• Loose-fitting pants or shorts
  • Comfortable shoes like sandals or flip flops
  • Colorful sundresses
  • Muumuu dresses
  • Tank tops
  • Pa'u hula skirts
  • Clothing is made with natural materials like cotton or silk to help with heat and humidity.
  • Highly colorful floral patterns 

If you don't own any of these pieces of attire or those you have aren't in traditional Hawaiian colors or patterns, there are several typical retail clothing stores, like Target and Walmart, that will offer what you need. 

Let Go of Your "Mainland Mentality"

You've finally made it to Hawaii, the ultimate island paradise, and statistically, you've most likely arrived from somewhere else in the United States. This means you probably have a certain mentality regarding punctuality. Yeah, you can throw all those out the window now. When you're in Hawaii, you're subject to "Hawaiian time."

This concept sounds bizarre, but it is a very real thing. There are certainly hard-working individuals that live in Hawaii, but the region has an overarching "go with the flow" mentality. Therefore, punctuality isn't really a priority, and people tend to take their time and arrive when it suits them. This might mean that your tour starts five minutes late or 25 minutes late, depending on what that guide was doing, how they're feeling, and how the previous tour went. 

For many tourists who don't have prior knowledge of this island ideology, this is a great source of anxiety and frustration. 

Unfortunately, the worst thing you can do as a tourist is to get angry or fret over the situation. Especially on the roads. Driving in Hawaii isn't like driving in the suburbs. The island mentality of "Hawaiian time" means it's likely you'll come across a vehicle taking its sweet time and driving 10 miles under the speed limit. Rather than blasting your horn, you're better off sitting back and enjoying their bumper stickers.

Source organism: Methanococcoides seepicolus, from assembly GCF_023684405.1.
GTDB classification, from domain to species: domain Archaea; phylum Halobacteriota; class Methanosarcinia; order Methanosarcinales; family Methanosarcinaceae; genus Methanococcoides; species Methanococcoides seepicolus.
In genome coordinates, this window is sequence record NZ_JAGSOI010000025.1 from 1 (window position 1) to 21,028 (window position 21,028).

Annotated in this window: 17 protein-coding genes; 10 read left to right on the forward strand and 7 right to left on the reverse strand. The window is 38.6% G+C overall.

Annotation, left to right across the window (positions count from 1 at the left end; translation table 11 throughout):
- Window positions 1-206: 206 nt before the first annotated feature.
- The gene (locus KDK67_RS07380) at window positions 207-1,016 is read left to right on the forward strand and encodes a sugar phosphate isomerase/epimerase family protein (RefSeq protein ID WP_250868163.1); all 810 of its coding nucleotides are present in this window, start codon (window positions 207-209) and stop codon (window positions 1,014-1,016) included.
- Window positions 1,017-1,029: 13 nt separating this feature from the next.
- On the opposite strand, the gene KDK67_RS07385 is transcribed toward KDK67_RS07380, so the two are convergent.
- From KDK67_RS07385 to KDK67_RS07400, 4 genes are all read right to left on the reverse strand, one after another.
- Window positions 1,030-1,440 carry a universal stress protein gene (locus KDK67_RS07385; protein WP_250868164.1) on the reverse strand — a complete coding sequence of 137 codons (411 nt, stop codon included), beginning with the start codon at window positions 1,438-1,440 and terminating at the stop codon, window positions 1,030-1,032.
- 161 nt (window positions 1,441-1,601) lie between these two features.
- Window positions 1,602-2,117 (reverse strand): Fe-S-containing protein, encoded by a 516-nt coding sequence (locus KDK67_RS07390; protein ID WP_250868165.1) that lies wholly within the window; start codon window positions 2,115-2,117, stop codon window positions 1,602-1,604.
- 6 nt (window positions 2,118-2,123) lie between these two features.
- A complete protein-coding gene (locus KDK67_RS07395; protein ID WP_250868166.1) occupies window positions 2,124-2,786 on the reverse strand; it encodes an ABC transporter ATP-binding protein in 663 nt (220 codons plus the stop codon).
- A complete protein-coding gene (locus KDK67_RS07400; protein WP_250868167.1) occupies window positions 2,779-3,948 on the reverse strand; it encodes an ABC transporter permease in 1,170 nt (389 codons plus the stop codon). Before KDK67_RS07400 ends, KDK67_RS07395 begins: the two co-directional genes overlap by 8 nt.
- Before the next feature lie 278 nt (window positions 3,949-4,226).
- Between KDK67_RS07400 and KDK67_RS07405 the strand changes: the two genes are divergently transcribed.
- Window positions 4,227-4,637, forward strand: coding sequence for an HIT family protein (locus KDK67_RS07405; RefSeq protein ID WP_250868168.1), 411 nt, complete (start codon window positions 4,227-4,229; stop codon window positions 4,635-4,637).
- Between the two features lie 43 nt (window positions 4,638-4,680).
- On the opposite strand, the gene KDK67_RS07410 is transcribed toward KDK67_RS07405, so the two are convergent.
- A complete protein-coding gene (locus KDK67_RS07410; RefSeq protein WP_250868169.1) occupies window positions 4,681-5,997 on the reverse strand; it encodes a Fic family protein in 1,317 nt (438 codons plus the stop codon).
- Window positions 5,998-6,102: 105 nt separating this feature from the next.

It is best to realize that Hawaiians don't have the "go, go, go" mentality found in various other regions of the world and to just accept this and perhaps adapt it yourself during your stay. But be careful. 

Since Hawaii is such a tourist and vacation hotspot, it is easy to get sucked into its laid-back lifestyle. However, Hawaiian time is still just a general mindset many people on the island have and not applicable to all elements of the region.

You shouldn't be surprised when things take longer than you'd expect, but adopting this mentality doesn't mean you should show up for your dinner reservation 15 minutes late or expect a 10 am bus to still be there by 10:10 am. 

Although "Hawaiian time" is something you should expect if you want to blend in as a tourist, it isn't an acceptable excuse.